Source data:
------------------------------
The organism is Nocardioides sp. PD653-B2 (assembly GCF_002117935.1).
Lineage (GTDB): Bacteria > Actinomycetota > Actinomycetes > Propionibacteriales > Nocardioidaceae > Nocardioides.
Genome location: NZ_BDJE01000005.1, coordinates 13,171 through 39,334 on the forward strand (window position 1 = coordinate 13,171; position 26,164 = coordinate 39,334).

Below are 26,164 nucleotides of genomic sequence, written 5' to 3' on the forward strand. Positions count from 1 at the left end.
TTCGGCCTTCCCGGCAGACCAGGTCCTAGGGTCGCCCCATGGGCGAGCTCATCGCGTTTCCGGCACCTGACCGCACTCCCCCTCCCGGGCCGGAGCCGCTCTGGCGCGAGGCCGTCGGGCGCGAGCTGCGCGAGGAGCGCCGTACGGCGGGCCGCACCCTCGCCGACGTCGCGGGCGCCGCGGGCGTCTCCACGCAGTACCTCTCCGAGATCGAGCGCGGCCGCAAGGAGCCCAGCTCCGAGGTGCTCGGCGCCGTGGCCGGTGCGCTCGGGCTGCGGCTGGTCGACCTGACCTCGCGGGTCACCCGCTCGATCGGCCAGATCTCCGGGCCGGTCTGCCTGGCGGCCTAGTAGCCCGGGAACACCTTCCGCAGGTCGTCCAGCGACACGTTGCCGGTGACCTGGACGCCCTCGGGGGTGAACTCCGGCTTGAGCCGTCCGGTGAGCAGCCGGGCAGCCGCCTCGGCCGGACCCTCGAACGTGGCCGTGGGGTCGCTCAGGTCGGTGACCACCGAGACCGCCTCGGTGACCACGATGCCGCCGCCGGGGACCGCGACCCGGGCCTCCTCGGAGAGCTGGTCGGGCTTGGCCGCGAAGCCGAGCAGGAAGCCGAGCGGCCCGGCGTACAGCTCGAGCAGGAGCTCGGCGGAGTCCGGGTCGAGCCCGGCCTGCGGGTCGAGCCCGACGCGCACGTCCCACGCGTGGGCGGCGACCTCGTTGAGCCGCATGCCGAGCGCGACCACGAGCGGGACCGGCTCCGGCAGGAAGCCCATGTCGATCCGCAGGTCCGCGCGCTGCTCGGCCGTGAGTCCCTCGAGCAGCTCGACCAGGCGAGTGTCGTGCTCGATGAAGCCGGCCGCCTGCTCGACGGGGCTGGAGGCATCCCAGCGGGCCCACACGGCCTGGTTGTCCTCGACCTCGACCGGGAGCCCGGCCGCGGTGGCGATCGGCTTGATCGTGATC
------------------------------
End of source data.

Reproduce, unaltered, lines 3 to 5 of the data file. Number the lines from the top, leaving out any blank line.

Genome location: NZ_BDJE01000005.1, coordinates 13,171 through 39,334 on the forward strand (window position 1 = coordinate 13,171; position 26,164 = coordinate 39,334).

Below are 26,164 nucleotides of genomic sequence, written 5' to 3' on the forward strand. Positions count from 1 at the left end.
TTCGGCCTTCCCGGCAGACCAGGTCCTAGGGTCGCCCCATGGGCGAGCTCATCGCGTTTCCGGCACCTGACCGCACTCCCCCTCCCGGGCCGGAGCCGCTCTGGCGCGAGGCCGTCGGGCGCGAGCTGCGCGAGGAGCGCCGTACGGCGGGCCGCACCCTCGCCGACGTCGCGGGCGCCGCGGGCGTCTCCACGCAGTACCTCTCCGAGATCGAGCGCGGCCGCAAGGAGCCCAGCTCCGAGGTGCTCGGCGCCGTGGCCGGTGCGCTCGGGCTGCGGCTGGTCGACCTGACCTCGCGGGTCACCCGCTCGATCGGCCAGATCTCCGGGCCGGTCTGCCTGGCGGCCTAGTAGCCCGGGAACACCTTCCGCAGGTCGTCCAGCGACACGTTGCCGGTGACCTGGACGCCCTCGGGGGTGAACTCCGGCTTGAGCCGTCCGGTGAGCAGCCGGGCAGCCGCCTCGGCCGGACCCTCGAACGTGGCCGTGGGGTCGCTCAGGTCGGTGACCACCGAGACCGCCTCGGTGACCACGATGCCGCCGCCGGGGACCGCGACCCGGGCCTCCTCGGAGAGCTGGTCGGGCTTGGCCGCGAAGCCGAGCAGGAAGCCGAGCGGCCCGGCGTACAGCTCGAGCAGGAGCTCGGCGGAGTCCGGGTCGAGCCCGGCCTGCGGGTCGAGCCCGACGCGCACGTCCCACGCGTGGGCGGCGACCTCGTTGAGCCGCATGCCGAGCGCGACCACGAGCGGGACCGGCTCCGGCAGGAAGCCCATGTCGATCCGCAGGTCCGCGCGCTGCTCGGCCGTGAGTCCCTCGAGCAGCTCGACCAGGCGAGTGTCGTGCTCGATGAAGCCGGCCGCCTGCTCGACGGGGCTGGAGGCATCCCAGCGGGCCCACACGGCCTGGTTGTCCTCGACCTCGACCGGGAGCCCGGCCGCGGTGGCGATCGGCTTGATCGTGATC